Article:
not ; and I can't but hope that you will see these matters in the same light which I
view them in.

The weak condition which I found this place in, and our want of dry provisions,
have hitherto inevitably hindered me from proceeding in the expedition under my
command ; but both these obstacles will, I hope, be so far surmounted in three days,
as to permit me to do it.

I wish you a speedy recovery of your wound, and much success ; and am,

Sir, your most humble servant,

To Major General Johnson.


P. S. Be pleased to communicate this to Capt. Ayre ; I have not time to •write
to him before I sail.

Governor Shirley to Governor Hopkins.

Camp at Oswego, September 25th, 1 755.

Sir : — Your Honor hath already had an account from Major General Johnson, of
the late actions at and near his camp, at Lake George, late Lake Sacrament ; and
you have my sentiments upon the situation of the service under his command, con-
tained in the two enclosed copies of letters to him from me, dated the 19th and
24:th instant.

As I was the first proposer of the expedition against Crown Point to the several col-
onies concerned in raising forces for it, and have been a principal promoter of its
being carried into execution, I have it the more at heart, that the issue of it should
be for Hia Majesty's service, the honor of his arms, and welfare of his colonies ; all
which are deeply interested in the succeeding operations of this campaign against the
French in this expedition, and make it my indispensable duty to contribute my ut-
most endeavors for having those operations conducted in the best manner, to answer
those important ends.

The weak condition in which I found this place, and want of dry provisions, have
hitherto put it out of my power to proceed from hence upon the expedition under
my own immediate command ; but as those obstacles are now in some measure re-
moved, make it advisable for me to move, which I purpose to do in three days, not-
withstanding the lateness of the season, and hope to return to this place in thirty
days from that time.

The settlement of every thing here before I go, and my preparations to embark,
will not permit me to enlarge now upon the service of the other expedition, so mu^t
beg leave to refer Your Honor « * * * to the enclosed copies, and to re-
commend it to the care of the several governments concerned, from whom I flatter
myself General Johnson hath or will soon receive such further reinforcements as
may absolutely secure the success of his attempt against the French encroachments
at Crown Point this year. I am, sir, with great regard, &c.,


To Governor Hopkins.

Proceedings of the General Assembly held for the Colony of
Rhode Island and Providence Plantations, at South Kings-
town, the last Wednesday in October, 1755.

The Hon. Stephen Hopkins, Governor.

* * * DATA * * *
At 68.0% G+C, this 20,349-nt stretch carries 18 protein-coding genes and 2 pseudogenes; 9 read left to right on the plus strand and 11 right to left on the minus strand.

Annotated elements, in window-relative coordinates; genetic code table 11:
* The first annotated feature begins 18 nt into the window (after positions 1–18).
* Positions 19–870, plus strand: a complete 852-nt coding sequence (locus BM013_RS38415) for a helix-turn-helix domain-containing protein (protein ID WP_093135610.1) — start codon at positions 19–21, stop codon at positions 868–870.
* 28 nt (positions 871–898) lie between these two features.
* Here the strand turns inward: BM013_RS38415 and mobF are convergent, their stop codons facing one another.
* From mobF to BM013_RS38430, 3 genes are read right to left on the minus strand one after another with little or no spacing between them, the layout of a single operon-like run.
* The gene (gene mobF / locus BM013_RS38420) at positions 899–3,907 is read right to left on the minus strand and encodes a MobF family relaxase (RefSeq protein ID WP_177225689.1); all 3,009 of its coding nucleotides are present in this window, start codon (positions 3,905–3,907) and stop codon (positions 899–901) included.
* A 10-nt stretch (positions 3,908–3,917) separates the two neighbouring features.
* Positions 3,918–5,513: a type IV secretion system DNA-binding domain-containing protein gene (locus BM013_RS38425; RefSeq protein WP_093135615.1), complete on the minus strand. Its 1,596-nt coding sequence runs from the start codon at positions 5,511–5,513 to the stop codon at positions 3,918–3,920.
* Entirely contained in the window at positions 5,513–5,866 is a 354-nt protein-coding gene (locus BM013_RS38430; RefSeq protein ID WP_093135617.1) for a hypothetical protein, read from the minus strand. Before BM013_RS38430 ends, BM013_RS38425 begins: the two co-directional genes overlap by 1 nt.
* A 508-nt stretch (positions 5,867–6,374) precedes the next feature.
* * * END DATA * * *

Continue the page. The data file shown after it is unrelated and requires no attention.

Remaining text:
The Hon. Jonathan Nichols, Deputy Governor.

Be it enacted by this General Assembly, and by the authori-
ty thereof it is enacted, that two commissioners be appointed


on the part of this colony, to meet commissioners of the other
governments at New York, in order to consider the state and
circumstances of said governments, with regard to the encroach-
ments of the French, &c., and that an act be drawn up ac-

Be it enacted by this General Assembly, and by the au-
thority thereof it is enacted, that His Honor, the Governor, and
tlie attorney general be, and they are hereby constituted a
committee to prepare a bill for appointing commissioners on
the part. of this colony to meet commissioners of the other gov-
ernments, to consider the state of said governments, in respect
to the encroachments of the French, and present the same to
this Assembly as soon as possible.

This Assembly do vote and resolve, and it is voted and re-
solved, that Nicholas Cook, Philip Greene and George Brown,
Esqs., be, and they are hereby appointed a committee, to audit
Daniel Jenckes Esq. and Mr. Elisha Brown, their accounts of
the charges of finishing the new jail in Providence ; and that
the said committee give an order upon the general treasurer,
for such part of the money that shall appear to be due to the
said Jenckes and Brown, as said committee shall think proper,
and make report to this Assembly at their next session.

This Assembly do vote and resolve, and it is voted and re-
solved, that Obadiah Brown, James Sheffield and Josiah Rus-
sel, Esqs., together with Mr. Joseph Lippitt, who were appoint-
ed a committee to audit the accounts of the committee of war,
be, and they are hereby further continued a committee for that
purpose ; and that any two of them, be, and are hereby au-
thorized and fully empowered to audit the accounts of His
Honor, the Governor and Daniel Jenckes, Esq., and make re-

Online LibraryRhode Island. cnRecords of the Colony of Rhode Island and Providence Plantations, in New England. Printed by order of the General Assembly (Volume 5) → online text (page 43 of 56)